NCC's regulatory capital ratio decreased to 13.5% at end-2014 from 21.7% at end-2013 due to significant inflows of funding and a corresponding increase in assets. Although NCC places liquidity primarily in highly-rated banks or assets, this pressures capitalisation, as even placements on current accounts with 'A' rated banks are 20% risk-weighted under local rules. Fitch understands that some regulatory changes on clearing counterparties may be introduced in 2015, which would reduce the pressure on NCC's regulatory capitalisation.

Resilience to potential counterparty defaults remains strong. Fitch estimates that the existing capital buffer could allow NCC to comfortably withstand a stress more severe than that of September 2008. Specifically, Fitch estimates that NCC could withstand the defaults of its 40 largest counterparties without requiring capital support, unless these defaults were accompanied by unprecedentedly high intra-day market movements. Collective loss coverage funds totaling RUB3.2bn and robust earnings generation (RUB11.3bn net income in 2014 under local GAAP, ROE of 34%) provide an additional cushion against potential stresses. The new default waterfall (i.e. procedure for allocating losses in case of counterparty failures), expected to be introduced in 2H15, should further protect NCC's solvency, as it would place a loss cap on NCC in such instances, with any losses beyond the cap to be shared among market participants.

Operational risks (mostly stemming from MOEX) are moderate, as the group has been working on improving IT systems, which is reflected in an increased availability ratio and reduced frequency and duration of IT disruptions. The group also has prudent business continuity planning, which improves resilience to disaster and sudden blackouts.

The affirmation of NCC's National Ratings at 'AAA(rus)' reflects Fitch's view that entity remains among the strongest credits in Russia.

NCC's Long-term foreign currency IDR of 'BBB-' is constrained by Russia's Country Ceiling. The foreign currency is driven by the VR, but also underpinned at this level by potential sovereign support, as reflected in the Support Rating Floor (SRF) at 'BBB-', in line with the sovereign rating.

Fitch's views the propensity of the sovereign to provide support to NCC as high given its important role in ensuring the proper functioning of local financial markets and its unique infrastructure. A failure of NCC to perform its functions could lead to serious confidence-related issues and have a material negative impact on the whole Russian financial system.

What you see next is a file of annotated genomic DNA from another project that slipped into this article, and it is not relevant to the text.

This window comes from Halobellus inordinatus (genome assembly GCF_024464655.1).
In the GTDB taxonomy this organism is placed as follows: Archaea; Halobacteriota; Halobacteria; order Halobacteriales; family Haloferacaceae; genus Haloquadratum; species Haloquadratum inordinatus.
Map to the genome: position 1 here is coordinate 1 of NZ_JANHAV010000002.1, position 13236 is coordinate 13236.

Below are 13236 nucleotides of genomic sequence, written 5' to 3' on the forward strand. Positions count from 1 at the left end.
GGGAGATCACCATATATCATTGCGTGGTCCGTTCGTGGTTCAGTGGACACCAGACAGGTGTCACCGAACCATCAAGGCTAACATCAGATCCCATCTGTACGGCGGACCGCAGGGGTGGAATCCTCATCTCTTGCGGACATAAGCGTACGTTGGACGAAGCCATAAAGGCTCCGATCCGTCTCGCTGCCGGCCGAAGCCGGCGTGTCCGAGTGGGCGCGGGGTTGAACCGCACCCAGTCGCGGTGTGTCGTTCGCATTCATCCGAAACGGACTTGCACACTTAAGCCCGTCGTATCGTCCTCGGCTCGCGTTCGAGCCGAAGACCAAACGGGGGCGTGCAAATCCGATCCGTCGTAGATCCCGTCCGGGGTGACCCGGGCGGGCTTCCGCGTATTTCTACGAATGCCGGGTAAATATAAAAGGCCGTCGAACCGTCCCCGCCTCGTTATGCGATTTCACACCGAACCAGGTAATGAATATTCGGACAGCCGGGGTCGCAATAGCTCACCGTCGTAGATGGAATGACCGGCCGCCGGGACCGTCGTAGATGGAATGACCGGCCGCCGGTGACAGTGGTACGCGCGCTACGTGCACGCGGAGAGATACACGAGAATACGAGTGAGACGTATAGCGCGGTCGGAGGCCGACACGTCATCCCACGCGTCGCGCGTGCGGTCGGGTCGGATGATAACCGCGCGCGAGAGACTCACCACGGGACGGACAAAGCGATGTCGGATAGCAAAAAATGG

In October 2013 NCC was granted the status of a qualified central counterparty by the Central Bank of Russia (CBR), a designation which recognises NCC's special role and confirms its compliance with certain, quite stringent, risk-management requirements. In future, this status may result in a special legal/ regulatory regime and/or supervision for NCC.

Although there is no track record of support, as NCC has never needed it, support mechanisms have been put in place by CBR, including unlimited USD/RUB swap lines, a collateralised liquidity facility, direct repo line and certain other instruments that should protect NCC from impact of counterparty defaults.

The Negative Outlook on NCC's Long-term IDRs reflects the potential for the ratings to be downgraded if Russia's sovereign ratings are downgraded and the Country Ceiling is further lowered. A revision of the Outlook to Stable would require the same action on the sovereign ratings.

Continued deterioration in Russia's economic environment, losses due to insufficient collateralisation, repetitive or prolonged IT-system outages, frequent/substantial utilisation of CBR liquidity facilities or a significant decrease in loss absorption capacity could put downward pressure on NCC's VR, potentially resulting in its LC IDR being downgraded to the level of its FC IDR.

Long-term foreign currency IDR: affirmed at 'BBB-'; Outlook Negative
Long-term local currency IDR: affirmed at 'BBB'; Outlook Negative
Short-term IDR: affirmed at 'F3'
Support Rating: affirmed at '2'
Support Rating Floor affirmed at 'BBB-'
Viability Rating: affirmed at 'bbb'
National Long-term rating: affirmed at 'AAA(rus)'; Outlook Stable

Primary Analyst
Alexander Danilov
Senior Director
+7 495 956 2408
Fitch Ratings Moscow
26 Valovaya Street
Moscow 115054

Secondary Analyst
Evgeny Konovalov
Associate Director
+7 495 956 9932

Committee Chairperson
James Watson
Managing Director
+7 495 956 6657

Media Relations: Elaine Bailey, London, Tel: +44 203 530 1153, Email:; Julia Belskaya von Tell, Moscow, Tel: +7 495 956 9908, Email:

Additional information is available at

Applicable criteria, 'Global Financial Institutions Rating Criteria', dated 31 January 2014 are available at